Melanie Abrams
Julius Addlesee
Shelley Aikens
A. Aimee
Jeanne Ainslie
Fredrica Alleyn
Rebecca Ambrose
Diane Anderson-Minshall
Laura Antoniou
Janine Ashbless
Lisette Ashton
Gavin Atlas
Danielle Austen
J. P. Beausejour
P.K. Belden
Tina Bell
Jove Belle
Mattilda Bernstein Sycamore
Ronica Black
Candace Blevins
Primula Bond
Lionel Bramble
A. J. Bray
Samantha Brook
Matt Brooks
Zetta Brown
James Buchanan
Louisa Burton
Angela Campion
Angela Caperton
Annabeth Carew
Julia Chambers
Dale Chase
M. Christian
Greta Christina
Valentina Cilescu
Rae Clark
NJ Cole
Christina Crooks
Julius Culdrose
Portia da Costa
Alan Daniels
Angraecus Daniels
Dena De Paulo
Vincent Diamond
Susan DiPlacido
Noelle Douglas-Brown
Hypnotic Dreams
Amanda Earl
Hank Edwards
Jeremy Edwards
Stephen Elliott
Madelynne Ellis
Justine Elyot
Aurelia T. Evans
Lucy Felthouse
Jesse Fox
I. G. Frederick
Simone Freier
Louis Friend
Polly Frost
William Gaius
Bob Genz
Shanna Germain
J. J. Giles
Lesley Gowan
K D Grace
K. D. Grace
Sacchi Green
Ernest Greene
Tamzin Hall
R. E. Hargrave
P. S. Haven
Trebor Healey
Vicki Hendricks
Scott Alexander Hess
Richard Higgins
Julie Hilden
E. M. Hillwood
Amber Hipple
William Holden
Senta Holland
David Holly
Michelle Houston
Debra Hyde
M. E. Hydra
Vina Jackson
Anneke Jacob
Maxim Jakubowski
Kay Jaybee
Ronan Jefferson
Amanda Jilling
SM Johnson
Raven Kaldera
J. P. Kansas
Kevin Killian
D. L. King
Catt Kingsgrave
Kate Kinsey
Geoffrey Knight
Varian Krylov
Vivienne LaFay
Teresa Lamai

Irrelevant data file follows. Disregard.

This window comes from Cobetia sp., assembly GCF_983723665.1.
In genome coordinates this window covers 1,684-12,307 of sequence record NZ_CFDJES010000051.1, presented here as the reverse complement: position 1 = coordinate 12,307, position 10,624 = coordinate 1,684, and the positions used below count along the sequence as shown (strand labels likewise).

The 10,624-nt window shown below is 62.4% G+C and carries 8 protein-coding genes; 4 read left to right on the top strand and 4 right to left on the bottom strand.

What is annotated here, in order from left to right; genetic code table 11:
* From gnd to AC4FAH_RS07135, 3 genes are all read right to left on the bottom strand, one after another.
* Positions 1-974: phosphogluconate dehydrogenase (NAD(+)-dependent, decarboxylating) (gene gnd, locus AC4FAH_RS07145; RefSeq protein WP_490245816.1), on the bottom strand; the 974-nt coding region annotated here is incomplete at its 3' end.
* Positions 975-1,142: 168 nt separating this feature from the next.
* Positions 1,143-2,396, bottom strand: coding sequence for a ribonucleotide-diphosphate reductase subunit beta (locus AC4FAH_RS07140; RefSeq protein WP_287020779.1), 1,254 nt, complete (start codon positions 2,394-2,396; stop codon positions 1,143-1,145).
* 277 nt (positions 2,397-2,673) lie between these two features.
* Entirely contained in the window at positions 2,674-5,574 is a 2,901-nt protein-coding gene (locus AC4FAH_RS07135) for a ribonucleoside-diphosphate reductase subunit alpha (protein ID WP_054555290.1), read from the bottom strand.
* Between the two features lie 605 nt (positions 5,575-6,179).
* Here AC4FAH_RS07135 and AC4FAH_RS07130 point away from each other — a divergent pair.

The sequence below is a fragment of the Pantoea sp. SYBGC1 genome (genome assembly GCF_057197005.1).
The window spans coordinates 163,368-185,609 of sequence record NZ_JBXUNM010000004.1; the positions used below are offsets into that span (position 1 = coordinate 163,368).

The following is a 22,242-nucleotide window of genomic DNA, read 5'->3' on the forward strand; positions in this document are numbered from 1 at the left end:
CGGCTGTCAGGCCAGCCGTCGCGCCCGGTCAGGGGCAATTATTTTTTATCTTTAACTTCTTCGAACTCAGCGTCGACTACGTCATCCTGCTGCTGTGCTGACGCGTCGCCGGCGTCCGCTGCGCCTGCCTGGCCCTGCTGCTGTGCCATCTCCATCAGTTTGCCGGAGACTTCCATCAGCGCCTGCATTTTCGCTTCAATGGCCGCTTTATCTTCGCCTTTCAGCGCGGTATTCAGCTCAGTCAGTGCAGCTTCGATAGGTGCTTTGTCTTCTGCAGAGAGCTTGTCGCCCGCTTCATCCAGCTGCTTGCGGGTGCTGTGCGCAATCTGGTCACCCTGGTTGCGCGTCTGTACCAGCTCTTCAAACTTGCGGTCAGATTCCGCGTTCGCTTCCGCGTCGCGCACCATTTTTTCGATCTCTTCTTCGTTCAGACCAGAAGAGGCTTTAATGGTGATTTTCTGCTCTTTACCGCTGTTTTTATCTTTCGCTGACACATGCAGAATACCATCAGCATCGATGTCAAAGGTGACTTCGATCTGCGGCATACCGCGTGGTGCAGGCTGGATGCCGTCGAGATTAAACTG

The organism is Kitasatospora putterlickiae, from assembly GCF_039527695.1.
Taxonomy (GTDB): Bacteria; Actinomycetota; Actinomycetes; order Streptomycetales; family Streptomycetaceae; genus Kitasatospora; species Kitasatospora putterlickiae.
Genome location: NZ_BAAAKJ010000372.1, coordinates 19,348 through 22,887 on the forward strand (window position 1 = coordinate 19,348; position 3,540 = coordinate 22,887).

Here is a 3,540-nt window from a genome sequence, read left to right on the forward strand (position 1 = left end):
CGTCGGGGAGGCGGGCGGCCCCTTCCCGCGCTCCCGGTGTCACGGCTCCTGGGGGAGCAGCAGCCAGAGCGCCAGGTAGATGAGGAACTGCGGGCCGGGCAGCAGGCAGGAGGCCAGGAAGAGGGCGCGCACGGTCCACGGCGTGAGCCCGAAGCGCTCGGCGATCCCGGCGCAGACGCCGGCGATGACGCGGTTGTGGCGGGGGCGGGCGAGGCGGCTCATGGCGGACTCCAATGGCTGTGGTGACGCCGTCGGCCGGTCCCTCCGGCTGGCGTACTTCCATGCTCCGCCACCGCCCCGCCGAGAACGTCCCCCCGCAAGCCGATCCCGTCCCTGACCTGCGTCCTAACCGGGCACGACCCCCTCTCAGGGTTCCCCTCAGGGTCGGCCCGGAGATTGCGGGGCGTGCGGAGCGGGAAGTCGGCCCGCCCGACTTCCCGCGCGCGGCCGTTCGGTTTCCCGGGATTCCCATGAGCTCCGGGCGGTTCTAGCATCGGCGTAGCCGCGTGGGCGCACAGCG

Lisa Lane
Randall Lang
James Lear
Amber Lee
Nikko Lee
Tanith Lee
Annabeth Leong
James W. Lewis
Marilyn Jaye Lewis
Ashley Lister
Fiona Locke
Clare London
Scottie Lowe
Simon Lowrie
Catherine Lundoff
Michael T. Luongo
Jay Lygon
Helen E. H. Madden
Nancy Madore
Jodi Malpas
Jeff Mann
Alma Marceau
Sommer Marsden
Gwen Masters
Sean Meriwether
Bridget Midway
I. J. Miller
Madeline Moore
Lucy V. Morgan
Julia Morizawa
David C. Morrow
Walter Mosley
Peggy Munson
Zoe Myonas
Alicia Night Orchid
Craig Odanovich
Cassandra Park
Michael Perkins
Christopher Pierce
Lance Porter
Jack L. Pyke
Devyn Quinn
Cameron Quitain
R. V. Raiment
Shakir Rashaan
Jean Roberta
Paige Roberts
Sam Rosenthal
D. V. Sadero
C Sanchez-Garcia
Lisabet Sarai
R Paul Sardanas
R. Paul Sardanas
Elizabeth Schechter
Erica Scott
Kemble Scott
Mele Shaw
Simon Sheppard
Tom Simple
Talia Skye
Susan St. Aubin
Charlotte Stein
C. Stetson
Chancery Stone
Donna George Storey
Darcy Sweet
Rebecca Symmons
Mitzi Szereto
Cecilia Tan
Lily Temperley
Vinnie Tesla
Claire Thompson
Alexis Trevelyan
Alison Tyler
Gloria Vanderbilt
Vanessa Vaughn
Elissa Wald
Saskia Walker
Kimberly Warner-Cohen
Brian Whitney
Carrie Williams
Peter Wolkoff
T. Martin Woody
Beth Wylde
Daddy X
Lux Zakari
Fiona Zedde
Hand and Glove: The PathHand and Glove: The Path
By: Bob Genz
The Nazca Plains Corporation
ISBN: 1887895337
February, 2007

Reviewed By: Kathleen Bradean

Hand and Glove: The Path is high fantasy gay BDSM. It follows the story of a smartass Mr. Leather title holder as he transforms from David Greenberg into ‘it’.

As David Greenberg, his life is a mess. He’s an undisciplined pretender to the role of a top, who harms submissives and is unpopular in the Leather community that he supposedly presides over. At a party, he meets a true Master who can see through his pretenses. Thinking that he’s hustling yet another trick, and that he can serve Master Hunter under his own terms, he soon learns that Master Hunter is the real deal.